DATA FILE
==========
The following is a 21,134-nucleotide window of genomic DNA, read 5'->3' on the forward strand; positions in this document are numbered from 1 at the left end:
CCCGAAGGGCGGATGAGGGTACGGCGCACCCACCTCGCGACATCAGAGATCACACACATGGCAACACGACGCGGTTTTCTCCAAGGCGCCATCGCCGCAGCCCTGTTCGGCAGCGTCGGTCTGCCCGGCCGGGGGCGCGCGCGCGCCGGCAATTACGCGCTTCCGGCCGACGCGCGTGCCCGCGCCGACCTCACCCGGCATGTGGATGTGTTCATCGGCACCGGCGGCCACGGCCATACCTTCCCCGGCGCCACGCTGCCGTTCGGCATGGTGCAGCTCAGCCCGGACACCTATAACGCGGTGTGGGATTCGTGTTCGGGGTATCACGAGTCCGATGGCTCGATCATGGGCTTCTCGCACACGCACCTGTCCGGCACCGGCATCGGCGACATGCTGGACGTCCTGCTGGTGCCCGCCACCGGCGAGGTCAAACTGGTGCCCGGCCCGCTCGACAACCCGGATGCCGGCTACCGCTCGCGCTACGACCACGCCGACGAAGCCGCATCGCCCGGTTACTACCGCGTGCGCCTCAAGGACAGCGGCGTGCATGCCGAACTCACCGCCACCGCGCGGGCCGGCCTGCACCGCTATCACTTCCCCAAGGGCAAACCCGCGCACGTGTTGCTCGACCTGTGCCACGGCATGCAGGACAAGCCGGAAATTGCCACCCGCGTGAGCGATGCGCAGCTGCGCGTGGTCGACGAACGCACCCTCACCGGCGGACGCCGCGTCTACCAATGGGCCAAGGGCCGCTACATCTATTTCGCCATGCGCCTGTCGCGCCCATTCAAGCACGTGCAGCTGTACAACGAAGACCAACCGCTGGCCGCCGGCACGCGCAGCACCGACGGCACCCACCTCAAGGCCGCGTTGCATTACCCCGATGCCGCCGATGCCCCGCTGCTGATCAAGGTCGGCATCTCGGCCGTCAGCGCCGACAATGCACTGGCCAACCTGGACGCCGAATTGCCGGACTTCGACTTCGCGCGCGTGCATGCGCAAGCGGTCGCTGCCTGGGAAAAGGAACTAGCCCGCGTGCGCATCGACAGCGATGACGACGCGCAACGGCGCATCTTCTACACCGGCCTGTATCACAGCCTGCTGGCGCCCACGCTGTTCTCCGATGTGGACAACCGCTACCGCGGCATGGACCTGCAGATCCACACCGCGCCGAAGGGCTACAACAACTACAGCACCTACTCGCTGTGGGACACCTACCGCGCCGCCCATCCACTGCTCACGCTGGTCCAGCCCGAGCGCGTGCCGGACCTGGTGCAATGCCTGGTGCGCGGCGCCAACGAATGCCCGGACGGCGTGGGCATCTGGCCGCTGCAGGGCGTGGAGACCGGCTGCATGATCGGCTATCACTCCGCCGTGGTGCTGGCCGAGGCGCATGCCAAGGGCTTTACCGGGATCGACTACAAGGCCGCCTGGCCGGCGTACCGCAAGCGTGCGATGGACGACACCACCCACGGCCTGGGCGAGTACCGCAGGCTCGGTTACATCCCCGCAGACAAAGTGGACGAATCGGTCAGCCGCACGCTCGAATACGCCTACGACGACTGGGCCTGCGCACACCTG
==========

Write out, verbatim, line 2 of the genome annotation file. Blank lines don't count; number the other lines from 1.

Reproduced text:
CCCGAAGGGCGGATGAGGGTACGGCGCACCCACCTCGCGACATCAGAGATCACACACATGGCAACACGACGCGGTTTTCTCCAAGGCGCCATCGCCGCAGCCCTGTTCGGCAGCGTCGGTCTGCCCGGCCGGGGGCGCGCGCGCGCCGGCAATTACGCGCTTCCGGCCGACGCGCGTGCCCGCGCCGACCTCACCCGGCATGTGGATGTGTTCATCGGCACCGGCGGCCACGGCCATACCTTCCCCGGCGCCACGCTGCCGTTCGGCATGGTGCAGCTCAGCCCGGACACCTATAACGCGGTGTGGGATTCGTGTTCGGGGTATCACGAGTCCGATGGCTCGATCATGGGCTTCTCGCACACGCACCTGTCCGGCACCGGCATCGGCGACATGCTGGACGTCCTGCTGGTGCCCGCCACCGGCGAGGTCAAACTGGTGCCCGGCCCGCTCGACAACCCGGATGCCGGCTACCGCTCGCGCTACGACCACGCCGACGAAGCCGCATCGCCCGGTTACTACCGCGTGCGCCTCAAGGACAGCGGCGTGCATGCCGAACTCACCGCCACCGCGCGGGCCGGCCTGCACCGCTATCACTTCCCCAAGGGCAAACCCGCGCACGTGTTGCTCGACCTGTGCCACGGCATGCAGGACAAGCCGGAAATTGCCACCCGCGTGAGCGATGCGCAGCTGCGCGTGGTCGACGAACGCACCCTCACCGGCGGACGCCGCGTCTACCAATGGGCCAAGGGCCGCTACATCTATTTCGCCATGCGCCTGTCGCGCCCATTCAAGCACGTGCAGCTGTACAACGAAGACCAACCGCTGGCCGCCGGCACGCGCAGCACCGACGGCACCCACCTCAAGGCCGCGTTGCATTACCCCGATGCCGCCGATGCCCCGCTGCTGATCAAGGTCGGCATCTCGGCCGTCAGCGCCGACAATGCACTGGCCAACCTGGACGCCGAATTGCCGGACTTCGACTTCGCGCGCGTGCATGCGCAAGCGGTCGCTGCCTGGGAAAAGGAACTAGCCCGCGTGCGCATCGACAGCGATGACGACGCGCAACGGCGCATCTTCTACACCGGCCTGTATCACAGCCTGCTGGCGCCCACGCTGTTCTCCGATGTGGACAACCGCTACCGCGGCATGGACCTGCAGATCCACACCGCGCCGAAGGGCTACAACAACTACAGCACCTACTCGCTGTGGGACACCTACCGCGCCGCCCATCCACTGCTCACGCTGGTCCAGCCCGAGCGCGTGCCGGACCTGGTGCAATGCCTGGTGCGCGGCGCCAACGAATGCCCGGACGGCGTGGGCATCTGGCCGCTGCAGGGCGTGGAGACCGGCTGCATGATCGGCTATCACTCCGCCGTGGTGCTGGCCGAGGCGCATGCCAAGGGCTTTACCGGGATCGACTACAAGGCCGCCTGGCCGGCGTACCGCAAGCGTGCGATGGACGACACCACCCACGGCCTGGGCGAGTACCGCAGGCTCGGTTACATCCCCGCAGACAAAGTGGACGAATCGGTCAGCCGCACGCTCGAATACGCCTACGACGACTGGGCCTGCGCACACCTG